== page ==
Patching – It's not just for Windows
April 1, 2011 | By Damon Armour, IT Security Officer, contributing writer
When the topic of patching your computer software comes up, the first item on everyone’s mind is the operating system. Whether that is Windows, Apple’s OSX, Linux, etc., they all have issues with their programming that require security or functionality patches. The area that is often overlooked is our applications–Microsoft Office, Adobe Acrobat, Firefox, Flash, etc. Applications, in many cases, do not have a patch cycle, nor do vendors always notify you when there is a need to install patches. Today, many digital criminals are targeting our applications and using them to steal our personal information or to remotely take over our machines.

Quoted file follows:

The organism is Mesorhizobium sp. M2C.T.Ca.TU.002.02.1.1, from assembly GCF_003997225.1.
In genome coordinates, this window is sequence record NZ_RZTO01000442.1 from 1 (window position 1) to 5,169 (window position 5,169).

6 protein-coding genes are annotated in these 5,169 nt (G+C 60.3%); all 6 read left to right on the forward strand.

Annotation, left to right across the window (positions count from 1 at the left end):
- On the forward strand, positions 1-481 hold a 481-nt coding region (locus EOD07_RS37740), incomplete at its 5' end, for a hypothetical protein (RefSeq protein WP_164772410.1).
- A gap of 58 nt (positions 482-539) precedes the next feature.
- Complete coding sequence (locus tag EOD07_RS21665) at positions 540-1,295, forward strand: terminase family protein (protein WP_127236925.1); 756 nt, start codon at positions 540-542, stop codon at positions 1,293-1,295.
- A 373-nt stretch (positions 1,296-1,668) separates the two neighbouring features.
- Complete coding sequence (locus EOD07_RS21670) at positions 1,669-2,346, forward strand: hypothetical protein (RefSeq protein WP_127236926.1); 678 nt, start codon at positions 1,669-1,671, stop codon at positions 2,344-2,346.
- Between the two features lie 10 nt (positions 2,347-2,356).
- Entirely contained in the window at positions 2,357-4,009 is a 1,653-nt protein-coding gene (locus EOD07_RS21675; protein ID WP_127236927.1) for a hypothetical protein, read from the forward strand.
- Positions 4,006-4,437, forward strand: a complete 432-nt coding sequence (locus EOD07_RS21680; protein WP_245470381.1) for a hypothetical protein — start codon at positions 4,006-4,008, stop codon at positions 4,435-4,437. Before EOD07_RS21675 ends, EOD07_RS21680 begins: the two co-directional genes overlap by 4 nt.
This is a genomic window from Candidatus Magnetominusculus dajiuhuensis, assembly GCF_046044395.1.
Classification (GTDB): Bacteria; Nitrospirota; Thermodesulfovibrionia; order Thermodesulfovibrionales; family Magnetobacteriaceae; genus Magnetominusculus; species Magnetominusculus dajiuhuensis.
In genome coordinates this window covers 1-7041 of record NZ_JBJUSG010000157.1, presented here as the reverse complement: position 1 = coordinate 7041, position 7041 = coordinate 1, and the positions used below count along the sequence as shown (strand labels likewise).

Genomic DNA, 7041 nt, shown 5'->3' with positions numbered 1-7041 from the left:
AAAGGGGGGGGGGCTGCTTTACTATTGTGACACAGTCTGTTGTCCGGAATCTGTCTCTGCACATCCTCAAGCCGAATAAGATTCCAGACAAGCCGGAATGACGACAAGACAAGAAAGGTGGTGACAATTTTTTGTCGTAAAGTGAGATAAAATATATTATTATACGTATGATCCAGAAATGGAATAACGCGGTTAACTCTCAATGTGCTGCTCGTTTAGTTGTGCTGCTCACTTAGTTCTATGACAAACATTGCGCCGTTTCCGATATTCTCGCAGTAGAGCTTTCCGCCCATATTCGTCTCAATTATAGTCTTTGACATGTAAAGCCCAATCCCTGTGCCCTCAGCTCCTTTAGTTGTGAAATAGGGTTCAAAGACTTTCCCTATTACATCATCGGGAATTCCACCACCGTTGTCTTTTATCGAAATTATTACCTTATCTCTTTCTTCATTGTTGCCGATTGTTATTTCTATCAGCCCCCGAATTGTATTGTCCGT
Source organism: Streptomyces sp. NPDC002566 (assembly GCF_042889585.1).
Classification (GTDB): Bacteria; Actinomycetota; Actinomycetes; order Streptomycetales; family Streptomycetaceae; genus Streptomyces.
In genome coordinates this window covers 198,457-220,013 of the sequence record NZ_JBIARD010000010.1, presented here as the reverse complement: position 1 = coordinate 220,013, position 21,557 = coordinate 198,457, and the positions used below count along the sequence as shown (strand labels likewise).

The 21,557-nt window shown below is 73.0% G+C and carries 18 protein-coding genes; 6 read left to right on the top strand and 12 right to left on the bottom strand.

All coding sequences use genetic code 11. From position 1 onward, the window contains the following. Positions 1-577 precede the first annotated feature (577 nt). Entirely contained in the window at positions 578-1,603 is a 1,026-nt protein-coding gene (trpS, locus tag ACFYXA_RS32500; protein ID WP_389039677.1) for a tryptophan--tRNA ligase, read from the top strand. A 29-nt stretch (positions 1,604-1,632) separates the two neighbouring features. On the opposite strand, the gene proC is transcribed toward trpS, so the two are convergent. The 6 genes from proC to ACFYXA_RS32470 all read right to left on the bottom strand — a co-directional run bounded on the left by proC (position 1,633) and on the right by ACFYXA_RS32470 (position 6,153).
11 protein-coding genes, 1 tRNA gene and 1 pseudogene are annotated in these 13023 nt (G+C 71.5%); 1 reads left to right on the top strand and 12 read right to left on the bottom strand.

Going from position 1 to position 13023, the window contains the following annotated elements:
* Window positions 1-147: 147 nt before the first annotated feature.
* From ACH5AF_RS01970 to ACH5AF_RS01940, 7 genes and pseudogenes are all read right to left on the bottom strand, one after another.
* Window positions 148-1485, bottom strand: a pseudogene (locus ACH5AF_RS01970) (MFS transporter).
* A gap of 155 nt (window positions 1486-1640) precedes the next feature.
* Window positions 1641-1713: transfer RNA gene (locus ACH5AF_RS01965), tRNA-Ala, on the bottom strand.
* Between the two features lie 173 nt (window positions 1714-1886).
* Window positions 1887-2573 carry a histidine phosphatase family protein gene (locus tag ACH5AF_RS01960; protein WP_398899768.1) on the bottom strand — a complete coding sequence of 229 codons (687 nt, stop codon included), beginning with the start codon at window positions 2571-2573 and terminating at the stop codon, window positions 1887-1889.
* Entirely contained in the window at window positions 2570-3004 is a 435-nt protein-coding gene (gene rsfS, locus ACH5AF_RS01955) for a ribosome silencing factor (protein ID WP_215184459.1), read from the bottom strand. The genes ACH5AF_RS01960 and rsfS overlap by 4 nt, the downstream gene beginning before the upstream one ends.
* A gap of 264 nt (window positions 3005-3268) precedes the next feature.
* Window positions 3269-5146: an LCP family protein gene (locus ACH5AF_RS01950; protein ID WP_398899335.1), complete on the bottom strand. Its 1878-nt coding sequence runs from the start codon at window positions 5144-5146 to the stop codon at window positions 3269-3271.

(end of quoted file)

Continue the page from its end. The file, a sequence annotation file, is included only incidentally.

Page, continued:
Microsoft Office is a mainstay on computers, whether PC or Mac. Yet Office has functionality that can be used maliciously if not kept current with the latest security patches. The macro features of Office are a primary target for exploit writers. Microsoft includes security and functionality patches with its regular Patch Tuesday (second Tuesday of the month) releases. You’ll also notice that Microsoft releases updated definitions to assist with Outlook’s spam filtering. When an individual is patching a Windows OS, it is very important to include any additional patch releases for Office or other Microsoft products.